HONOLULU (AP) - The Office of Hawaiian Affairs can keep spending trust funds on programs that aid people with any amount of Native Hawaiian blood, the state Supreme Court ruled.
The high court ruling Tuesday upholds the dismissal of a lawsuit that argued it's improper for the office to spend money on people who are less than 50 percent Native Hawaiian, the Honolulu Star-Advertiser reported.
OHA argued that trustees have the discretion under trust law to decide how to benefit all Hawaiians.
"This ruling is important validation for our efforts to improve conditions for Hawaiians," said OHA Chief Executive Officer Kamanaopono Crabbe. "In our experience, favorable rulings don't benefit only one class of Hawaiians but benefit everyone."
The lawsuit by Samuel Kealoha and four others maintained that OHA spending diminishes money available for those who are at least 50 percent Hawaiian.
The lawsuit challenged OHA funding for federal Native Hawaiian recognition lobbying and for programs including the Native Hawaiian Legal Corp. and Alu Like Inc.'s social services program. Under the Hawaiian Homes Commission Act, people who are at least 50 percent Hawaiian can qualify for homelands.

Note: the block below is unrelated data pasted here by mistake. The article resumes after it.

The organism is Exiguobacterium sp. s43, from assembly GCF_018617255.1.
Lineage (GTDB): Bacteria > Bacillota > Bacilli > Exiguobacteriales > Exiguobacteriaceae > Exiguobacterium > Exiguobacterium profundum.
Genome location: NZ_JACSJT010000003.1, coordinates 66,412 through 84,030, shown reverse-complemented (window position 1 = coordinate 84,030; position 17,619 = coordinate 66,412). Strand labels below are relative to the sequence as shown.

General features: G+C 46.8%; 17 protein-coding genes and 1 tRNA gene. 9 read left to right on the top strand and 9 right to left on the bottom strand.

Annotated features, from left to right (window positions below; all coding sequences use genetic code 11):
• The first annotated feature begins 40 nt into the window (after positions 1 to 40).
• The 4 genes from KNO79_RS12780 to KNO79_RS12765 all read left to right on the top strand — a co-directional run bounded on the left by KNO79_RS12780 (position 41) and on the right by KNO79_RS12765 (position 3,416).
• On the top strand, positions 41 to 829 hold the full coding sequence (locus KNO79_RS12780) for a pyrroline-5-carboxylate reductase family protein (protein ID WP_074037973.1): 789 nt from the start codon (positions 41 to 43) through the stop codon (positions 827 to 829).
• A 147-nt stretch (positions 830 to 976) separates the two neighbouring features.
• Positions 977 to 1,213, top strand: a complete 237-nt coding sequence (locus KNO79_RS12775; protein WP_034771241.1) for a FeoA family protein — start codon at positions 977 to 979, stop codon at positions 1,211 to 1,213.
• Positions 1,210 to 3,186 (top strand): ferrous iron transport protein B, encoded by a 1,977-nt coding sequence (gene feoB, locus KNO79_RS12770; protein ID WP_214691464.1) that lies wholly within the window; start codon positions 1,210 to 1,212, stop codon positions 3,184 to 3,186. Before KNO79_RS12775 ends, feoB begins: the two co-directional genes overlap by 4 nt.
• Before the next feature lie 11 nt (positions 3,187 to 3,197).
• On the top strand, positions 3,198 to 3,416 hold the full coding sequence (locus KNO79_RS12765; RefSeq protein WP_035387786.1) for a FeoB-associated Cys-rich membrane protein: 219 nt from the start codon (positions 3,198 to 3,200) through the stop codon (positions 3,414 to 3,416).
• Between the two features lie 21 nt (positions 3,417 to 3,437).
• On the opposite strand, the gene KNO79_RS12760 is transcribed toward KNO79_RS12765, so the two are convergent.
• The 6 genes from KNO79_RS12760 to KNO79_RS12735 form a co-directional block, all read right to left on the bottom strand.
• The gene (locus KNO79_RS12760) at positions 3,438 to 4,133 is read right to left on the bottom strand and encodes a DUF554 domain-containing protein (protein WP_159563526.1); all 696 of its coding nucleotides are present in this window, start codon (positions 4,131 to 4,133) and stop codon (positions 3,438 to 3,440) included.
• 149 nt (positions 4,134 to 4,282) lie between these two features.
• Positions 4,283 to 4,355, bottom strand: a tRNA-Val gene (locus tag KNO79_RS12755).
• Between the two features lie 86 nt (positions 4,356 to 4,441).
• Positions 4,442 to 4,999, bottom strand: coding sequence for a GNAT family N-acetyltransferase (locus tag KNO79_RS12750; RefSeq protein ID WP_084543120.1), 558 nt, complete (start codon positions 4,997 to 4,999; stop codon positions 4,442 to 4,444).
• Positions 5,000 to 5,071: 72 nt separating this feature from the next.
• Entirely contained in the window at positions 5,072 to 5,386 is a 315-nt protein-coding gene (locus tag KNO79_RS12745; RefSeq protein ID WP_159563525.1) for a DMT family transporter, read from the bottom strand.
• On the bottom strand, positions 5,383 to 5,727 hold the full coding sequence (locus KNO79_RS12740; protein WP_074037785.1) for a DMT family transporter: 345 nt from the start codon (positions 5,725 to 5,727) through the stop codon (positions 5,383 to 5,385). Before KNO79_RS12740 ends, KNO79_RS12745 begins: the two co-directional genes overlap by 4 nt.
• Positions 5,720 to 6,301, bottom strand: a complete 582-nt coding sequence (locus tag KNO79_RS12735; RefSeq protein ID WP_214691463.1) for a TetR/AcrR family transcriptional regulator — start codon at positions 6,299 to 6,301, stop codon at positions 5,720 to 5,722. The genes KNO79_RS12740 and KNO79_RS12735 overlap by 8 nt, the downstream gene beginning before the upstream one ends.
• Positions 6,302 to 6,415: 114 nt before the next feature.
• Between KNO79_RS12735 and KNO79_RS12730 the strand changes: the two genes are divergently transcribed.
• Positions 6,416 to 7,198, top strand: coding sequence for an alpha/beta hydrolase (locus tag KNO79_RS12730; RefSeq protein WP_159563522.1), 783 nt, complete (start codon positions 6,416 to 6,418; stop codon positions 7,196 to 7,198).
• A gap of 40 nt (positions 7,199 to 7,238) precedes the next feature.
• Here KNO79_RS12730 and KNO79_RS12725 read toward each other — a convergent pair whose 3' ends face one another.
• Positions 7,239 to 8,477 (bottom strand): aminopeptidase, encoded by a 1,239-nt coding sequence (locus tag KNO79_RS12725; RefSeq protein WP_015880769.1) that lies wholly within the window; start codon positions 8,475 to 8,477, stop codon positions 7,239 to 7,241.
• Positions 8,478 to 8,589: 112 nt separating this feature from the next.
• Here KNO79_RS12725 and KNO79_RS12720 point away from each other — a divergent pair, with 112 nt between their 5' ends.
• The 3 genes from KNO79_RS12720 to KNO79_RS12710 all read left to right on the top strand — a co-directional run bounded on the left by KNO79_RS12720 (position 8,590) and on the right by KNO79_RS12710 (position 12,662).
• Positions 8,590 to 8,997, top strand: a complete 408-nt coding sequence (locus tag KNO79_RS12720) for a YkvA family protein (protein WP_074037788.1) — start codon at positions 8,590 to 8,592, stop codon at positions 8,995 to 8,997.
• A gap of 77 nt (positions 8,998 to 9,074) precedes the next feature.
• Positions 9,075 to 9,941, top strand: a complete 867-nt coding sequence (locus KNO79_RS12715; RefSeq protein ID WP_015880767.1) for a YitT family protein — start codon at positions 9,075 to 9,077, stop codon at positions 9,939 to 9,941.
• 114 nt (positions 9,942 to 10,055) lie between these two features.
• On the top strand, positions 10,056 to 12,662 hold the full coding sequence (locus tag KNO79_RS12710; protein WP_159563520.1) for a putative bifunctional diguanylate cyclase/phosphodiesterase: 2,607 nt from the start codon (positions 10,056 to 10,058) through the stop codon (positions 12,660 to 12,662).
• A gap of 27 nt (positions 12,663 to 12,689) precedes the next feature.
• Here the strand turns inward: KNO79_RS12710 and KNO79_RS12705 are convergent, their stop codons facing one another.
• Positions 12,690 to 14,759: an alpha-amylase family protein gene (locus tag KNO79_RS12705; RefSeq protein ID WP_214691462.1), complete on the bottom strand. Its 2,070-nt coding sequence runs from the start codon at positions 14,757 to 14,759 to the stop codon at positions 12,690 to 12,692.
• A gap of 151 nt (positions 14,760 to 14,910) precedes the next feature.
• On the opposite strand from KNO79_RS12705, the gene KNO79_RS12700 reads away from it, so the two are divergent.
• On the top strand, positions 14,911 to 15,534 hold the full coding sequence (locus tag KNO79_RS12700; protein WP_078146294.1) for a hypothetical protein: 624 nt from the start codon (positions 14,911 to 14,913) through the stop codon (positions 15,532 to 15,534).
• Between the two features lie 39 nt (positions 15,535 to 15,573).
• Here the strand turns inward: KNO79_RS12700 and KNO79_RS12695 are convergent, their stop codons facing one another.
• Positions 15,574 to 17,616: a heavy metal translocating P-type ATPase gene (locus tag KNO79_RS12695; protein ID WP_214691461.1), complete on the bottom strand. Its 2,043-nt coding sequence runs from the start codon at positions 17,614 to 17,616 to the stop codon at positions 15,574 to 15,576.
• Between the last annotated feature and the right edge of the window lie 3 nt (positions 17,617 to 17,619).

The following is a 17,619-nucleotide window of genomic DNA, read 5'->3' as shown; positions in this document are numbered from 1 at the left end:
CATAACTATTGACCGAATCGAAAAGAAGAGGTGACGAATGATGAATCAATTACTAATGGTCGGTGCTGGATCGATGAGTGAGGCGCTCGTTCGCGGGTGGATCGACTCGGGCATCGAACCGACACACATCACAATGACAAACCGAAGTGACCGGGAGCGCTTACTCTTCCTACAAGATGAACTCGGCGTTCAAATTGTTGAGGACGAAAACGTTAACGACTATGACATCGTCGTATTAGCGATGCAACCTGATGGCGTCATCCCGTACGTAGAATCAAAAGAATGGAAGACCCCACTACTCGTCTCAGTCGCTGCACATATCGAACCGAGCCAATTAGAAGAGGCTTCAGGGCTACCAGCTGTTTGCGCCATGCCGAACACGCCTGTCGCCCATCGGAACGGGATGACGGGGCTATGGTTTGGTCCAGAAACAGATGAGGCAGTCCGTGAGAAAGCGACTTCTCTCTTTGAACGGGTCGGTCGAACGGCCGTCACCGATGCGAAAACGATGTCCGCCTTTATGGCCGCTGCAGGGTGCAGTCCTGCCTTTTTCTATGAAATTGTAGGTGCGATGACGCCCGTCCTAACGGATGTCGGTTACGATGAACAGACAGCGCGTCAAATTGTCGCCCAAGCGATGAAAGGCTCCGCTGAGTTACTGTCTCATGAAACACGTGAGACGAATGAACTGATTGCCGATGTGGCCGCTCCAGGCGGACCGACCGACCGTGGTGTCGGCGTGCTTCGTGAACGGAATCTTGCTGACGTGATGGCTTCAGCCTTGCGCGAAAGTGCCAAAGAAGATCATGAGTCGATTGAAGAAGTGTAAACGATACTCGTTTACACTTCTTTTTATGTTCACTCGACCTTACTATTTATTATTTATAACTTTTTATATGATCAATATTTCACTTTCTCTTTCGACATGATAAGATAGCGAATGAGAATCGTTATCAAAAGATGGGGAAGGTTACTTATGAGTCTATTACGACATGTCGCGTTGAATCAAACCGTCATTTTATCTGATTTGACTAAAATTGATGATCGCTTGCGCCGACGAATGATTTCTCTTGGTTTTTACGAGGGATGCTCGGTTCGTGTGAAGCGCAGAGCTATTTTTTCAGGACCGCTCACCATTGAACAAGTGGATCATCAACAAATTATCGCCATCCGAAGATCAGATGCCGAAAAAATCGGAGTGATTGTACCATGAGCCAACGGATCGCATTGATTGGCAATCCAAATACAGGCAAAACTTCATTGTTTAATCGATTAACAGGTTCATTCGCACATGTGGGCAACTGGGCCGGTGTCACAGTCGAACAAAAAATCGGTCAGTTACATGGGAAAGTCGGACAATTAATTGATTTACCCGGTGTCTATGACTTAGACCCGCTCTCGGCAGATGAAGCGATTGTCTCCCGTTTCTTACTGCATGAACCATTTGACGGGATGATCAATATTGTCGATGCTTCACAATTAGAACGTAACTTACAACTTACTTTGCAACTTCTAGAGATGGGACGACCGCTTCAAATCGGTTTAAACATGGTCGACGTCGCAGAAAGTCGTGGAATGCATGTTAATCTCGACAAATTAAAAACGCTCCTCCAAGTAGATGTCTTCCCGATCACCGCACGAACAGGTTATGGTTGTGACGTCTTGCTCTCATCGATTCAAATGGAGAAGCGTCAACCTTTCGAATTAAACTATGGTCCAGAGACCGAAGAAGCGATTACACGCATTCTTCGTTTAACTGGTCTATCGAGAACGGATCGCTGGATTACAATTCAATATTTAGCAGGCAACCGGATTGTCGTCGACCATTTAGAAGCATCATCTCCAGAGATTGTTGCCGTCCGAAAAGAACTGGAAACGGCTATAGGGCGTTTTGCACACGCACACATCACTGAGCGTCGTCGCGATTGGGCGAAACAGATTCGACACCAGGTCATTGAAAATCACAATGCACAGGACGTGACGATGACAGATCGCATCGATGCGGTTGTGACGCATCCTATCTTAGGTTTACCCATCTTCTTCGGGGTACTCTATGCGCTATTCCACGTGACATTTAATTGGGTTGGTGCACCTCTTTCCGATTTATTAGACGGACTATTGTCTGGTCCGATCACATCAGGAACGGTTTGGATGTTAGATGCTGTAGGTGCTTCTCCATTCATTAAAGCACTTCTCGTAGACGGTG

Walter Schoettle, attorney for the plaintiffs, declined to comment on the ruling but told the newspaper he's considering options.
The ruling upholds a circuit court judge's dismissal last year. A federal appeals court upheld a similar decision in 2010.
"This issue has now been decided in both state and federal court," said OHA Chairwoman Colette Machado.
The unanimous, 49-page opinion was written by Chief Justice Mark Recktenwald. The court heard oral arguments in the case in May.
"This is a landmark decision," Machado said. "This is a great day for all Hawaiians."